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Of all the things to ruffle your armpits
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A friend just gave me a quart of homemade blackberry wine, vintage 2012. Another friend asked me about its bouquet. I told him it was in a quart jar, not in a flower vase.

And so I have just let you in on how much I know about wine. About all I could say was that it tastes pretty good.

That said, I just read a news story about the French being quite upset with some U.S. wine manufacturers because they want to market U.S.-produced wine in the European Union.

The story said, “Drinking a Bordeaux wine from a chateau is as French as swigging Kentucky bourbon is American.”

Apparently this idea is an affront to the French who see such marketing as an insult to their fine wines heritage. It’s as though they are saying, “You can rescue us from Hitler, but keep your wines away from our children.”

Back in 1976 there was this thing called “Judgment of Paris,” when to French astonishment, California won a major blind taste test over French wines. I just looked that up, by the way. It wasn’t something we discussed at our breakfast club.

By the way, a “blind test” doesn’t have anything to do with the fermentation tanks having lead in them. It’s about putting wine in unmarked containers for taste-testing. Either that or they blindfolded the tasters. I’m betting they just put it in unmarked containers because a bunch of people drinking wine with blindfolds on might take away the ambiance. Either that or someone might think some hoity-toities got hooted and were playing pin the tail on the donkey.

Now in winning this contest, we’re not talking about Boone’s Farm here. Out in California there are some renowned vineyards and wineries. I’ve read about them. I’ve never been there.

But I would never have thought that we could have the potential for international conflict over selling wine. Oil, yes. Fermented grape juice, no. What I mean is, you can run a car on corn whiskey but not wine. So it’s not like it can have a dual purpose and alternate energy implications. It’s mostly an ego thing I suppose.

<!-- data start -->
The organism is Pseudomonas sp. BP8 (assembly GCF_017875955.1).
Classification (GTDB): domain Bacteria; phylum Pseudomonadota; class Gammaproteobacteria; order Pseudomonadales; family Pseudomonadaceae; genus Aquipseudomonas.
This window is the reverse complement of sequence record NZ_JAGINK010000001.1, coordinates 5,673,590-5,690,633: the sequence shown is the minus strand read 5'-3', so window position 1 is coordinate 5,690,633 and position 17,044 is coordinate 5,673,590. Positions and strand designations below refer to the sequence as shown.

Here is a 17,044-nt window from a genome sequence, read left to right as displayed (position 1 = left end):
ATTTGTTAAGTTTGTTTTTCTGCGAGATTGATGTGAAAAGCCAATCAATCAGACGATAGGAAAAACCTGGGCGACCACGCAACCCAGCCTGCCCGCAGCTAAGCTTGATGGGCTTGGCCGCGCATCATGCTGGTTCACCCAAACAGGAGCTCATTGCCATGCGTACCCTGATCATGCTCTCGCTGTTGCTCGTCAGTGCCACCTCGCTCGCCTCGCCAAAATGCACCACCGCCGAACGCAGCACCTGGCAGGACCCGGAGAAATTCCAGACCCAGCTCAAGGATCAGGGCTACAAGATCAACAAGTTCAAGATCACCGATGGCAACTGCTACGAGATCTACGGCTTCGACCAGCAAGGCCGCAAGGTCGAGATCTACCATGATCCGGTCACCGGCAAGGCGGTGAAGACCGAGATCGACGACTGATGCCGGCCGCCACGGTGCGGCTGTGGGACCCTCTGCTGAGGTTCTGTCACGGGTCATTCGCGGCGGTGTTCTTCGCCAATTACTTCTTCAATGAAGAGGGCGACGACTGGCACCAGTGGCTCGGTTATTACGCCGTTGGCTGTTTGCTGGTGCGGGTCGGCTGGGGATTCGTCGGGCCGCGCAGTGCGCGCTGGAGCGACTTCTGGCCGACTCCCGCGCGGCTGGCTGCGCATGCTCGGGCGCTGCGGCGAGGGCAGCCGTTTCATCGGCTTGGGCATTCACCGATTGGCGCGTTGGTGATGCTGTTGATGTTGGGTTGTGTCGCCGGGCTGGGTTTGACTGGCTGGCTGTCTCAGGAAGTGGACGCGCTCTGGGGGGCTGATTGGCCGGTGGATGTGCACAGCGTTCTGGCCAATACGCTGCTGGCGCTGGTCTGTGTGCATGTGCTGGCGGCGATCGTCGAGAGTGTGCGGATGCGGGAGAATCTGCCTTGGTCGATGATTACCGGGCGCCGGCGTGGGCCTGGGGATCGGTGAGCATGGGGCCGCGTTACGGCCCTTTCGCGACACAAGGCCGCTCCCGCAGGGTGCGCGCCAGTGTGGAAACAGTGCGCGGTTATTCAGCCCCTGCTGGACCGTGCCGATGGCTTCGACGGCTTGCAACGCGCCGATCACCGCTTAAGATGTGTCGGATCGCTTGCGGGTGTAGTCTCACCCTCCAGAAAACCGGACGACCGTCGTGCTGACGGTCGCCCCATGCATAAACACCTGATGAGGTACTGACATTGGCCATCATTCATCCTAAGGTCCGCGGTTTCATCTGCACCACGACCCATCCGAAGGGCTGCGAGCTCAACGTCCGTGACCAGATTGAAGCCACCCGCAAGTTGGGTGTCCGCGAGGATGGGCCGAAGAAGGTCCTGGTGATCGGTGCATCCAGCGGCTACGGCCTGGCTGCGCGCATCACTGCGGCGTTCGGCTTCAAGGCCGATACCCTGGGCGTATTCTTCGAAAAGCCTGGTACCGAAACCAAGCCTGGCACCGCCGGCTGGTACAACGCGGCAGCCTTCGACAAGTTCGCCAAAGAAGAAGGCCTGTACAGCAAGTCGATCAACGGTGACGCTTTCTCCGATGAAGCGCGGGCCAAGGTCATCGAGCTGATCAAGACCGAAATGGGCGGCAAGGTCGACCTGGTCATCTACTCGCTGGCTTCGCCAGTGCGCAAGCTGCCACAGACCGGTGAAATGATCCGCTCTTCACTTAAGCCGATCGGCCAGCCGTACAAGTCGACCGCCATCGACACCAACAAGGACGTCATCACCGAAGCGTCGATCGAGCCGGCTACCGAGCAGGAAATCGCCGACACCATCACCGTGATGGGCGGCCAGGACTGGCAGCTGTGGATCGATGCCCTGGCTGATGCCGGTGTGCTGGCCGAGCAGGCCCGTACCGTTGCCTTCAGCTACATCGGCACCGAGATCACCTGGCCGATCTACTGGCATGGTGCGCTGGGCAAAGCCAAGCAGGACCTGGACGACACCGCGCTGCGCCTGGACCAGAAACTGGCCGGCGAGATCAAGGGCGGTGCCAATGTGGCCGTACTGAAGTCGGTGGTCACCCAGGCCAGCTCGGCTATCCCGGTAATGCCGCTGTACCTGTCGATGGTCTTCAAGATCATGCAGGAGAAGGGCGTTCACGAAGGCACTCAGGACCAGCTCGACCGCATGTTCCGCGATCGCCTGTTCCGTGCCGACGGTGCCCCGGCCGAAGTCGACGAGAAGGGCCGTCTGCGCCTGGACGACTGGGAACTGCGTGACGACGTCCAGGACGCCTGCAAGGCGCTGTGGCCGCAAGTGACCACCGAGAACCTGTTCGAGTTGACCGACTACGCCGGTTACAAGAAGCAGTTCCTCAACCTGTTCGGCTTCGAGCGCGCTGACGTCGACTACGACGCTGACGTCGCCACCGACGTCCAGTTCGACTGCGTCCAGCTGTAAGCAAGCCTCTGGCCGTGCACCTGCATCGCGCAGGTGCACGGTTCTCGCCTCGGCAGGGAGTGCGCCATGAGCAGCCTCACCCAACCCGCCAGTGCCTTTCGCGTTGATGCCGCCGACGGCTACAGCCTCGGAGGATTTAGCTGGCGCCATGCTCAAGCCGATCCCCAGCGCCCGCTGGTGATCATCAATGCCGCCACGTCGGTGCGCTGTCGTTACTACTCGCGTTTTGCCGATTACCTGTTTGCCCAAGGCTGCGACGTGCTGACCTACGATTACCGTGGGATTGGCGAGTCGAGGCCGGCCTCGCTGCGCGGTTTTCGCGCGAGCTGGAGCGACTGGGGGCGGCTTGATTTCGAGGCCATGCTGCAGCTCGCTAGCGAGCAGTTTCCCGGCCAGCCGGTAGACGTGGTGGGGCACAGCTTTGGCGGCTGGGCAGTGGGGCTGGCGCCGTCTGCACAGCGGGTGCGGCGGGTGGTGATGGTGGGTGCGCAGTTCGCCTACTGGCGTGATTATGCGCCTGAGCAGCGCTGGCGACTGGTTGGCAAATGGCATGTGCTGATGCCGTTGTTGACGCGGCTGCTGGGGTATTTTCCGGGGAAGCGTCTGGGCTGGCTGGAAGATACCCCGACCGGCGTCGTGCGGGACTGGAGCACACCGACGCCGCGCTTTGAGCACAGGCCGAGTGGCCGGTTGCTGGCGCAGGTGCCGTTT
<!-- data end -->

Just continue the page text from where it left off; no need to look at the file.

I guess winning that “Judgment of Paris” competition really ticked off the French. You would think Americans were trying to open up body hair removal clinics in Marseilles. I can just see the head of that committee yanking his beret down over his ears and storming out of the ceremony.

The French wine experts take the position that the American wines would be sold cheaper, and the people of France would think they were getting a quality product when they were not. I guess it would be like trying to sell Tampa Nuggets in Cuba or trying to pass Spam off as top grade souse meat.

I don’t really have a dog in this fight, so I don’t give a tiny rat’s patoot what they do. Likewise, it doesn’t concern me that tequila made in Mexico sits on a shelf directly across from Jack Daniels distilled in Tennessee or that Heineken is in the same cooler with Bud Light. Green bottle, brown bottle. Big deal. It’s mostly about who’s paying for the pizza and whose big screen we’re going to watch the Super Bowl on.

I doubt this issue will make it to the U.N. But if it should, I think there is a simple solution one might suggest. Read the label folks. If it says “made in the U.S.A.,” then don’t buy it if you consider it an inferior product and an invasion of your heartland. The free market concept will do the rest.

But to the French: If you should be having wine and cheese on Omaha Beach one day and happen to stump your toe on a piece of vintage shrapnel, please don’t complain about the Yanks having littered your sand dunes. We might take that the wrong way. We could get downright huffy.

Dwaine Walden is the editor/publisher of the Moultrie Observer.

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